We've covered the legal case of George Hotz, the Playstation 3 modder, several times in the past year. Hotz recently reached a settlement with Sony and announced he was going on vacation. "It was never my intention to cause any users trouble or to make piracy easier," said Hotz in an interview a few weeks ago." I'm happy to have the litigation behind me.* A few days later, Hotz announced he was joining a Sony boycott:
"As of 4/11/11, I am joining the SONY boycott," he wrote on his blog. "I will never purchase another SONY product. I encourage you to do the same. And if you bought something SONY recently, return it."
Mild stuff, all things considered, which is why rumors that Hotz
is somehow involved in the hack against the PSN make so little sense. GeoHotz got off lightly, more lightly than we honestly expected. Even if Sony hadn't thought it could win the case against him, it could've tied him up in court for years. We've seen other organizations like the RIAA do this; it's rarely pretty. Charging Sony's virtual stronghold with the ink scarcely dry on his first settlement would be begging Sony to hammer him.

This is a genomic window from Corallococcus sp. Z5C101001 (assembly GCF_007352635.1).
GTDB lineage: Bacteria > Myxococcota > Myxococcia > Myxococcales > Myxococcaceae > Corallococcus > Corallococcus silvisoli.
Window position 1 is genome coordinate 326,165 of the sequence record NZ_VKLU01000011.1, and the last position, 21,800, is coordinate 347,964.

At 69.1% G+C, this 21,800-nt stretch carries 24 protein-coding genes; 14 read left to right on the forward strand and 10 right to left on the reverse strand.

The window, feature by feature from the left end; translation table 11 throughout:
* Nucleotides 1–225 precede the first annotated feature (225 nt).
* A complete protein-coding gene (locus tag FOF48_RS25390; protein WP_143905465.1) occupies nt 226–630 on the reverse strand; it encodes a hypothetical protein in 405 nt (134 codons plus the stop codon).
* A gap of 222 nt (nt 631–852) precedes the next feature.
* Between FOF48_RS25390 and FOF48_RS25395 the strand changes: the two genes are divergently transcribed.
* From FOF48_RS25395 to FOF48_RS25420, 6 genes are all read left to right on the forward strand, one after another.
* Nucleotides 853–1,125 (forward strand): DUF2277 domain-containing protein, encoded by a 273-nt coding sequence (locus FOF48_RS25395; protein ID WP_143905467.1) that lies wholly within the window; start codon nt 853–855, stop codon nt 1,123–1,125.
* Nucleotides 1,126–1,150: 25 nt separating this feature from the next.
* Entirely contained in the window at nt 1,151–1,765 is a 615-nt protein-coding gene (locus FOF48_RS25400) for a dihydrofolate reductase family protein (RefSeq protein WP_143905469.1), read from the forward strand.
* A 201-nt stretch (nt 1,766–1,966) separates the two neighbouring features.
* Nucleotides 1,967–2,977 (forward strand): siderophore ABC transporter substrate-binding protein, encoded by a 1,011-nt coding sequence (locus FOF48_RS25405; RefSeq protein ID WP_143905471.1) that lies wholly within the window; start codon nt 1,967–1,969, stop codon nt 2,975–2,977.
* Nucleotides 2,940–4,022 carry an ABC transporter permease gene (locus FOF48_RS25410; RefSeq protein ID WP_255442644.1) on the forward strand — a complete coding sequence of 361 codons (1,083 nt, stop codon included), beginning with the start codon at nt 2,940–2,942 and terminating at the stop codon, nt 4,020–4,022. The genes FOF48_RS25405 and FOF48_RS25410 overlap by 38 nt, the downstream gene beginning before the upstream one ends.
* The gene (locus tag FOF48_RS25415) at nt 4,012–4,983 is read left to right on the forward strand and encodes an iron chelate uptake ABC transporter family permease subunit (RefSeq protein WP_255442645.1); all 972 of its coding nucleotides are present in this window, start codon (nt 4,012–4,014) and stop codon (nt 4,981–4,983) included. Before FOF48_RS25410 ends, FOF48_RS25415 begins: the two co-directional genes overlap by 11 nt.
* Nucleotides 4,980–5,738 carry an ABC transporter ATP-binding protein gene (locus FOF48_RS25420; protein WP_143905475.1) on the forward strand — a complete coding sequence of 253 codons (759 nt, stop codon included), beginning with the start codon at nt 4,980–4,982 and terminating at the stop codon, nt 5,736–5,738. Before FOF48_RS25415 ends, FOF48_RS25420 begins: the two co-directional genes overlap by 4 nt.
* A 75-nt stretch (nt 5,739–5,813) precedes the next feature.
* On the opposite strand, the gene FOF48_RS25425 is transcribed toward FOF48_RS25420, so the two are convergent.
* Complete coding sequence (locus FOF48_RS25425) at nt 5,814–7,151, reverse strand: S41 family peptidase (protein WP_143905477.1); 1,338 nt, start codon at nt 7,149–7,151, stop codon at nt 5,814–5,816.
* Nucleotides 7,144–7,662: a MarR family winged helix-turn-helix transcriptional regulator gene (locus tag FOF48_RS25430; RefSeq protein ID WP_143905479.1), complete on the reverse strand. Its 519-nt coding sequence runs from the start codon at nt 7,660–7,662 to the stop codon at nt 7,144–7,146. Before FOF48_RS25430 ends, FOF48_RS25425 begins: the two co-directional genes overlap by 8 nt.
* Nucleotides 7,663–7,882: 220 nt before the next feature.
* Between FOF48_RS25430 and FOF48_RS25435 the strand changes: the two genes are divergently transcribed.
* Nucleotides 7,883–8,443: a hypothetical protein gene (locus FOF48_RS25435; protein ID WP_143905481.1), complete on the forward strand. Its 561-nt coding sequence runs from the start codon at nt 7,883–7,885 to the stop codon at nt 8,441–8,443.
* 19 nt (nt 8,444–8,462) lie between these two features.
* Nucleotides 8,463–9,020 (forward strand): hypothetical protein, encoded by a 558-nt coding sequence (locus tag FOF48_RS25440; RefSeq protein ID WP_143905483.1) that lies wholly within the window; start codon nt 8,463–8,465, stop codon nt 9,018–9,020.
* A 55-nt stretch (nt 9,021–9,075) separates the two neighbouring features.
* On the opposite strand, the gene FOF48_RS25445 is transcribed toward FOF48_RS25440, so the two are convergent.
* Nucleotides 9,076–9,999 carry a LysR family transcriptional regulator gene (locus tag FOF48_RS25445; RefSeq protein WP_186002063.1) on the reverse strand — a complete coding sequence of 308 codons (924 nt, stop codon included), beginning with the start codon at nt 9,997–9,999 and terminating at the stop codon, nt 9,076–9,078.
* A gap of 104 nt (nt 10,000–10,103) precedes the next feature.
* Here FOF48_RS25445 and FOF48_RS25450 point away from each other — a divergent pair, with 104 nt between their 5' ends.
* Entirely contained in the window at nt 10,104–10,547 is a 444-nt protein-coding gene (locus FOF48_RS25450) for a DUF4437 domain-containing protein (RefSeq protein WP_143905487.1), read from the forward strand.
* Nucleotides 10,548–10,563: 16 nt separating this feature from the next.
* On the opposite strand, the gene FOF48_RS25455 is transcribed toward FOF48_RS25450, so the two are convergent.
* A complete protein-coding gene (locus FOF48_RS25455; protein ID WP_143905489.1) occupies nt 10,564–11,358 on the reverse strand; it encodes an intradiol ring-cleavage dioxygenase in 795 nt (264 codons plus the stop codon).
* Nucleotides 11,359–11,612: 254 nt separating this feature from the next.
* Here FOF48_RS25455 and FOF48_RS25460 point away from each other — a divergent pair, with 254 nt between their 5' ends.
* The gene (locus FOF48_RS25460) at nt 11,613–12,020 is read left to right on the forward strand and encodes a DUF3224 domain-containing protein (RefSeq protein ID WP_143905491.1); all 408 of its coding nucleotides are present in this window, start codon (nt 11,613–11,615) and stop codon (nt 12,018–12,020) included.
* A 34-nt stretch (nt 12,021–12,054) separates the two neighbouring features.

There's also the matter of cost. With the PS3, GeoHotz and Fail0verflow were able to claim, with at least a veneer of plausibility, that they cared about restoring OtherOS functionality, not about enabling game piracy. Absent evidence to the contrary, it would've been more difficult to tag them as guilty. The link between their work and Sony's income would've also been tangled.
Not so in this case. With the PSN network down
, virtually every aspect of PS3 gaming and the oft-quoted, ill-defined PS3 experience is crippled. Sony, therefore, could claim direct damages and loss of revenue. These amounts and charges will increase further if Sony is forced to admit that credit card data was compromised and the remaining encryption broken. That spells very deep trouble for whoever did this should the Japanese electronics company ever find them.
Asked if he was part of the break-in, Hotz said:
I'm not crazy, and would prefer to not have the FBI knocking on my door. Running homebrew and exploring security on your devices is cool, hacking into someone else's server and stealing databases of user info is not cool. You make the hacking community look bad, even if it is aimed at do***es like Sony.
Hotz did say that he believes the problem here was caused by executives who declared war on hackers, but then hired lawyers instead of security researchers to stop it. Regardless of the root cause, Sony has announced that it intends to begin bringing the PSN back online next week. there's no word yet on how long it'll take to restore the network to full functionality or what security fixes (if any), will be installed to prevent this from happening again.